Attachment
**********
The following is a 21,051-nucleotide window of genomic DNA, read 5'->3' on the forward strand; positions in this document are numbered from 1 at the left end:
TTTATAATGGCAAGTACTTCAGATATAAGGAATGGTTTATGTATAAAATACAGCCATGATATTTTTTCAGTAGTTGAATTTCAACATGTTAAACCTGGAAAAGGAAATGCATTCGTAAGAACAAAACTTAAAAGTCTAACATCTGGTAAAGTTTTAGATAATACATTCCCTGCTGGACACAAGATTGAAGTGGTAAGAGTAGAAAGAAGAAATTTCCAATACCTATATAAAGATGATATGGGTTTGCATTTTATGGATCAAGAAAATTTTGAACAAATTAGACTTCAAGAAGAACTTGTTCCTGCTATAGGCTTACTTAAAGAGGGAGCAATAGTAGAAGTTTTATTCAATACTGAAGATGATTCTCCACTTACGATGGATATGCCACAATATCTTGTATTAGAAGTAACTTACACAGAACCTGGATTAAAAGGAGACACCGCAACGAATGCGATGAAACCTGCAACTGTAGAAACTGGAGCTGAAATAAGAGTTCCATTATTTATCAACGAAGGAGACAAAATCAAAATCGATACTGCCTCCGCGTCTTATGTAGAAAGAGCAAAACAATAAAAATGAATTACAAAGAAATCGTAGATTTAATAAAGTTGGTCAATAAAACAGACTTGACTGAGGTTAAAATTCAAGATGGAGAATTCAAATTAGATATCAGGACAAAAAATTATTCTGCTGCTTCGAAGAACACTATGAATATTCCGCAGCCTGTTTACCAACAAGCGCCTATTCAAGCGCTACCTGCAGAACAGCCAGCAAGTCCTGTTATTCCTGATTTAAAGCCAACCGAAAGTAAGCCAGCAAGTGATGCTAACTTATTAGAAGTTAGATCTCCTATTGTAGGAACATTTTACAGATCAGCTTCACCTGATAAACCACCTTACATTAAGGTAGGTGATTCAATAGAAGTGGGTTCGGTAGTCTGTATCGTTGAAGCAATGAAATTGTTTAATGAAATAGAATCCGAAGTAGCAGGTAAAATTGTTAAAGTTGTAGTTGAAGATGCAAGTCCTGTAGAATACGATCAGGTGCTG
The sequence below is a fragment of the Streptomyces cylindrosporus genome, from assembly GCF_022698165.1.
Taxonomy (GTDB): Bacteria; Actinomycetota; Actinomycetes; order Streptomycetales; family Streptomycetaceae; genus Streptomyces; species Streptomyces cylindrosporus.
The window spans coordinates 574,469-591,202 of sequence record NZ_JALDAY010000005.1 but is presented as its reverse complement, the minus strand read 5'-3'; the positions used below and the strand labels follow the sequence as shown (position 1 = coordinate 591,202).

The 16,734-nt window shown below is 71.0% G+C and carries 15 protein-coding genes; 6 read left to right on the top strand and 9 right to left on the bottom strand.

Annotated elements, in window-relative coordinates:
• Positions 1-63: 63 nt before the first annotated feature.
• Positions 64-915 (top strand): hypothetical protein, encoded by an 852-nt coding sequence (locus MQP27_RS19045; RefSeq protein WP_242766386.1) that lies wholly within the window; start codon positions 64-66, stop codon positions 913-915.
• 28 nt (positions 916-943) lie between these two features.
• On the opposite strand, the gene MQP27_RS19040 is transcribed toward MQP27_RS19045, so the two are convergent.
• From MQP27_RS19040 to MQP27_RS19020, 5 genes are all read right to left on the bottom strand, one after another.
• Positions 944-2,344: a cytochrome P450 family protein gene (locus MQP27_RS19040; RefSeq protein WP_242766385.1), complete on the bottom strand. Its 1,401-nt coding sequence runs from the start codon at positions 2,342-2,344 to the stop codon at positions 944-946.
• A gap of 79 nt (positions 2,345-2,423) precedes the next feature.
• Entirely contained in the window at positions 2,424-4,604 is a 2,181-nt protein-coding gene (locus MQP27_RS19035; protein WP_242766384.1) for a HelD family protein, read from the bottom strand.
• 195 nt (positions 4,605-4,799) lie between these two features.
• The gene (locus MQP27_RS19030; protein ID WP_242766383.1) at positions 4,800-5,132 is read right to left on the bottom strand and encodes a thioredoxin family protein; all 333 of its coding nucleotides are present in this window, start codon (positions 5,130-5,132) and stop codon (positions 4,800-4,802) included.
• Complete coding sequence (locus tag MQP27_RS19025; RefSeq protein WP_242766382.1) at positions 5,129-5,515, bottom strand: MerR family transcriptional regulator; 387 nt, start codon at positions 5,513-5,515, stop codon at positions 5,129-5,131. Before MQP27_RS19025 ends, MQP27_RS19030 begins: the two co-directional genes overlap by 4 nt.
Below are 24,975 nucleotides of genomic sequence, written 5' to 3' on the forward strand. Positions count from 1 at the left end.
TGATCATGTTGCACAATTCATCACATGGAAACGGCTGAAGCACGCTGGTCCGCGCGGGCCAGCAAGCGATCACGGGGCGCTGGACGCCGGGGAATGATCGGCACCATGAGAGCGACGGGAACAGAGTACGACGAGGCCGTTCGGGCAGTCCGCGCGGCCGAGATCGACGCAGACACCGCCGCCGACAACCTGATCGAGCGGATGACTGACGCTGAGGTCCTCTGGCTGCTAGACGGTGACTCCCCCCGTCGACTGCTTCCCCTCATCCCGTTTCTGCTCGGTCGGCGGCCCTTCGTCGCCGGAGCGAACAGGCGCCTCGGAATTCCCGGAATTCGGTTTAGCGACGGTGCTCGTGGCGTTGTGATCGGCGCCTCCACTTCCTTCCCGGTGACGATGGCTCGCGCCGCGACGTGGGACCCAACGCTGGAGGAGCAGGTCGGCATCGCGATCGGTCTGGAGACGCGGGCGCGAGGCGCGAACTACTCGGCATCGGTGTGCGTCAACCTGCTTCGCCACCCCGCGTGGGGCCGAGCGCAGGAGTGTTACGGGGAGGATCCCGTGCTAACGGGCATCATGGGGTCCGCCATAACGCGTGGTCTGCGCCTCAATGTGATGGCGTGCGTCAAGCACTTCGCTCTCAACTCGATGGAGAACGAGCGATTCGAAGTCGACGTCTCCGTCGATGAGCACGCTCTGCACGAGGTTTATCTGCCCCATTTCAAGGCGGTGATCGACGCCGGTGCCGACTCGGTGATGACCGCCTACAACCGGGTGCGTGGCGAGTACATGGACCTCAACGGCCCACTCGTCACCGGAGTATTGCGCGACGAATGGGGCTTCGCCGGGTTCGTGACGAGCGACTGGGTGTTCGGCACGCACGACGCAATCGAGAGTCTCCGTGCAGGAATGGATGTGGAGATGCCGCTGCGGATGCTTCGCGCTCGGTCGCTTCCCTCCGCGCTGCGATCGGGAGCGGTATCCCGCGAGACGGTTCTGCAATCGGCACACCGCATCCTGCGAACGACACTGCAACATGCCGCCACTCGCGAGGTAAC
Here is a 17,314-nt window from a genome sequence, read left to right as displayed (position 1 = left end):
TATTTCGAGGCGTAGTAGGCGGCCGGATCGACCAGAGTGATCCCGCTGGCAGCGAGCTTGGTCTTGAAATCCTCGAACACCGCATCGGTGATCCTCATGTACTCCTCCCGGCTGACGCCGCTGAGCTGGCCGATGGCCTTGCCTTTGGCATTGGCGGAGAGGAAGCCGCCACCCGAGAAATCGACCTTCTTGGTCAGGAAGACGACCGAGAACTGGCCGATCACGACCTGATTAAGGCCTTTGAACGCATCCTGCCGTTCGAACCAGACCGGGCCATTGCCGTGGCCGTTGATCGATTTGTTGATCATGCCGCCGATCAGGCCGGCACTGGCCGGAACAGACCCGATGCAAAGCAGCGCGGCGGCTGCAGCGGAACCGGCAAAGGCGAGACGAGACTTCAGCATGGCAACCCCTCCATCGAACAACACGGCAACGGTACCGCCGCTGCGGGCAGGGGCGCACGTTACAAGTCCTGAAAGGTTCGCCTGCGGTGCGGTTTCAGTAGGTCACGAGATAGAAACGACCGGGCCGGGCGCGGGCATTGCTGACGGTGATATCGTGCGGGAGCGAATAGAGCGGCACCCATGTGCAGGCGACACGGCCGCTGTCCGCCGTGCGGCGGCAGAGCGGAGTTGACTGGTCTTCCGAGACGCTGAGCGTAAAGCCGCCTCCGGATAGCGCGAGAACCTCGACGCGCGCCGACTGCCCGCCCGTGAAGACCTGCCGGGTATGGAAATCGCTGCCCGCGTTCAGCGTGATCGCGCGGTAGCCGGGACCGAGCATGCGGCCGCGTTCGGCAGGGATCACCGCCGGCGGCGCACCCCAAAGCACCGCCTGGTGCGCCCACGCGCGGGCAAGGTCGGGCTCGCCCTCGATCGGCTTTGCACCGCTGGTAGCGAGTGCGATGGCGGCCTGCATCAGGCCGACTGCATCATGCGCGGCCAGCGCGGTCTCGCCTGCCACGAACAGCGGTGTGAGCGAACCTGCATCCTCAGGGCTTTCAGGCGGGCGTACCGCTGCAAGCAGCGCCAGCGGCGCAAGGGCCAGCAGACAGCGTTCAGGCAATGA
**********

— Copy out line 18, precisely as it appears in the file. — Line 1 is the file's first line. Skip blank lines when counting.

• Complete coding sequence (locus tag MQP27_RS19025; RefSeq protein WP_242766382.1) at positions 5,129-5,515, bottom strand: MerR family transcriptional regulator; 387 nt, start codon at positions 5,513-5,515, stop codon at positions 5,129-5,131. Before MQP27_RS19025 ends, MQP27_RS19030 begins: the two co-directional genes overlap by 4 nt.